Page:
|Wasabi, Iwasaki Kanen 1828|
via Wikimedia Commons
Could your wasabi peas be poisoning you? Short answer. Maybe.
Delish recently posted an article on thallium — a highly toxic metal — in kale, the quintessential healthy green. The Internet relished the irony of finding toxic metals in the highly touted greens. The piece points to an article in Craftsmanship magazine, which attempts to make a link between consumption of kale and thallium levels. This is not new news. There are dozens of reports, going back two decades, in the scientific literature of thallium in cruciferous vegetables, such as kale and brussell sprouts — and wasabi.
Thallium is definitely a nasty element, and has an infamous history of use as a poison in fact and fiction, starting with Ngaio Marsh's Final Curtain. Read Deborah Blum's hair-raisingly fascinating Poisoner's Handbook (or her short article at Wired about a recent murder case in Princeton). But as with everything, dose makes the poison, and the amounts of thallium in plants vary widely depending on the concentrations in the soil. In highly contaminated soils, plants can contain enough thallium to be hazardous. But if such highly contaminated soils were widespread, we'd have seen the effects already. (See this paper for some background.) (Also, you can leverage this ability and use it to clear out the thallium from a contaminated area.)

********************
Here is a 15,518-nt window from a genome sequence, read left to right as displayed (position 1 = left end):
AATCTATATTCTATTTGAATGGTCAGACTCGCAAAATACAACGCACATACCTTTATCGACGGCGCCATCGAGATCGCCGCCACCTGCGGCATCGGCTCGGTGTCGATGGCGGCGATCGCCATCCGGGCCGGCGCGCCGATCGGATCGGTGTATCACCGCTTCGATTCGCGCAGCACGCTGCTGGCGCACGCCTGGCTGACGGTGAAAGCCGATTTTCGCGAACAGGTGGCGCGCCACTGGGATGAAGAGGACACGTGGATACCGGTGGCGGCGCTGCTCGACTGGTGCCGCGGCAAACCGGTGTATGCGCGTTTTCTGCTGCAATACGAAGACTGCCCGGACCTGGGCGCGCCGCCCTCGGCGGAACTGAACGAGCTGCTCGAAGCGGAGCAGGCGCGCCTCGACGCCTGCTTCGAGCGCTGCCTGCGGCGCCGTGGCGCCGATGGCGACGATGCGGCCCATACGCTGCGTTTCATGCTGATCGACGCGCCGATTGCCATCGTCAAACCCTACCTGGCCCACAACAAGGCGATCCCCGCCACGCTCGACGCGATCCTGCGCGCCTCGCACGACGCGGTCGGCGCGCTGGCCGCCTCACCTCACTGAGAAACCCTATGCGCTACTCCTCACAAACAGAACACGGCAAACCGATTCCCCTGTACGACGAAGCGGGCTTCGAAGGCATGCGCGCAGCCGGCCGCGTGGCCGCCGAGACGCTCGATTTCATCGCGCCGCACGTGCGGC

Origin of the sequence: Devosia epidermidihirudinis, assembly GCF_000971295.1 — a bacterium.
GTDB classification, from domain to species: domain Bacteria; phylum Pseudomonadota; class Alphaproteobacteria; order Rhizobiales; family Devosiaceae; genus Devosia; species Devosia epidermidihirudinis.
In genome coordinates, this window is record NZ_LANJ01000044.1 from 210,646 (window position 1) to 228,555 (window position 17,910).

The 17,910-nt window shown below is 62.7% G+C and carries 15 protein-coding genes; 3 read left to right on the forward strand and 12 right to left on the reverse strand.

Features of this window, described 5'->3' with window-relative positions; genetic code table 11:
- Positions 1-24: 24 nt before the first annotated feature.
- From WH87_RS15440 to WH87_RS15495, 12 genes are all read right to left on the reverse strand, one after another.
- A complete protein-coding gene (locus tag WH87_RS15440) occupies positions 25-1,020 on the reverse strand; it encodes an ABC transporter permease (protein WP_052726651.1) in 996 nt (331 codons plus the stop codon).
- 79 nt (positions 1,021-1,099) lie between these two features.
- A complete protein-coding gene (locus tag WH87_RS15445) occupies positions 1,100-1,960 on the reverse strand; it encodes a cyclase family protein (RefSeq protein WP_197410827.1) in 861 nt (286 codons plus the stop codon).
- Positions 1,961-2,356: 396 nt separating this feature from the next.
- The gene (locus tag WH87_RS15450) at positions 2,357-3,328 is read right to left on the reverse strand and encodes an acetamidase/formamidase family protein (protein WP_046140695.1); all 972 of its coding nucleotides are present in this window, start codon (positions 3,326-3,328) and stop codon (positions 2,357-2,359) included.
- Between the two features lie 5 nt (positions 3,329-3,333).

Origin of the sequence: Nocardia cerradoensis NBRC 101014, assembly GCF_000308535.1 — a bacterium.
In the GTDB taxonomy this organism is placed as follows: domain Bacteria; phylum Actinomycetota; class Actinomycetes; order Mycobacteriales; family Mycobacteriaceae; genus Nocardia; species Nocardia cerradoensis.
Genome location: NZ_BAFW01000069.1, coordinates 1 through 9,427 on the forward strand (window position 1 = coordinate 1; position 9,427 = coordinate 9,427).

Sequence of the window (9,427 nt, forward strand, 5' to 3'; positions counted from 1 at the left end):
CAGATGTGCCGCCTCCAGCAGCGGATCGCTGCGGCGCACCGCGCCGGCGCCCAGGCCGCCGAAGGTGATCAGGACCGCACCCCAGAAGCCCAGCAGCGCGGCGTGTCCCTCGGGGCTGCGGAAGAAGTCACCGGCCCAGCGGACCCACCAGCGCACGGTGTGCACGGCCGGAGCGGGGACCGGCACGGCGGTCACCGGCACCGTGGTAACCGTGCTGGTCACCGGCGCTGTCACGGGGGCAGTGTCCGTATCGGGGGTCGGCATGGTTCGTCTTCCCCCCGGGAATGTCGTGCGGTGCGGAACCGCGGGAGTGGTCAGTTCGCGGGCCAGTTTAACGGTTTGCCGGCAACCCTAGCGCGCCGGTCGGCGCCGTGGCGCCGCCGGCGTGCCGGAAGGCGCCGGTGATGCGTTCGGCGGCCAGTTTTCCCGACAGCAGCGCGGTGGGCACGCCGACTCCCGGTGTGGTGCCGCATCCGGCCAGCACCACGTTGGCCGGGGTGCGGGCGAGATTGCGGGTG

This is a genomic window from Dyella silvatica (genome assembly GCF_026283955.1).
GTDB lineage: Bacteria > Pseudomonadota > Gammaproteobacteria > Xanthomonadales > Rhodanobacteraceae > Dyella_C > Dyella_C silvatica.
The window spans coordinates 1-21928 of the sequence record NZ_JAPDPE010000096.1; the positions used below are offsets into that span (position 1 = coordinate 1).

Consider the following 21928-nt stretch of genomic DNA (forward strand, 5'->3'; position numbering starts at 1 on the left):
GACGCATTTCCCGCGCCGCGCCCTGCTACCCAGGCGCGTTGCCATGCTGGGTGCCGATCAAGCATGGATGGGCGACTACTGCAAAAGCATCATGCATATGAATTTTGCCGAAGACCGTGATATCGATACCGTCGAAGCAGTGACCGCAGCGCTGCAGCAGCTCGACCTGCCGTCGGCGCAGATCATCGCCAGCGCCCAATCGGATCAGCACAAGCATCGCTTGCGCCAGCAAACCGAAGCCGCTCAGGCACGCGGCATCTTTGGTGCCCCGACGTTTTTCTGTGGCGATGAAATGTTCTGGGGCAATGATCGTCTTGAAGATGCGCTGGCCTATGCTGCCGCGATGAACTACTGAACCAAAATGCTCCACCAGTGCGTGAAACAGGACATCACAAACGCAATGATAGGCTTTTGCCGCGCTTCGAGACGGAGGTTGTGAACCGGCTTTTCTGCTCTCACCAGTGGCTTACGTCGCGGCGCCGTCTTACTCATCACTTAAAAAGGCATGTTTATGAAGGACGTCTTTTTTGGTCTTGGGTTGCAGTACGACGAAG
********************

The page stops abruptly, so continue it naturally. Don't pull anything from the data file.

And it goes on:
So how does thallium get into the plants? There is some evidence that thallium ions travel the same pathways as potassium ions (which play key roles in plant metabolism), and so might find their way into plants (and animals) though similar processes.
Thallium is also in the same column as boron, and elements in the same column of the periodic table often have similar behaviors, because their electrons are arranged in similar patterns. For example, strontium, which is underneath calcium, sneaks into the body by way of the same processes calcium does. Boron is found in plants (coffee is a good source, and plants in the same family as kale are also heavy absorbers of boron); it is believed to be critical to cell wall formation.
And if there is boron and thallium, indium - in the same column is another likely companion. And yes, indium has been detected in plants in the cabbage family.
As always, eating a wide variety of things is good advice, and it's key to remember that "natural" is not the same as "safe."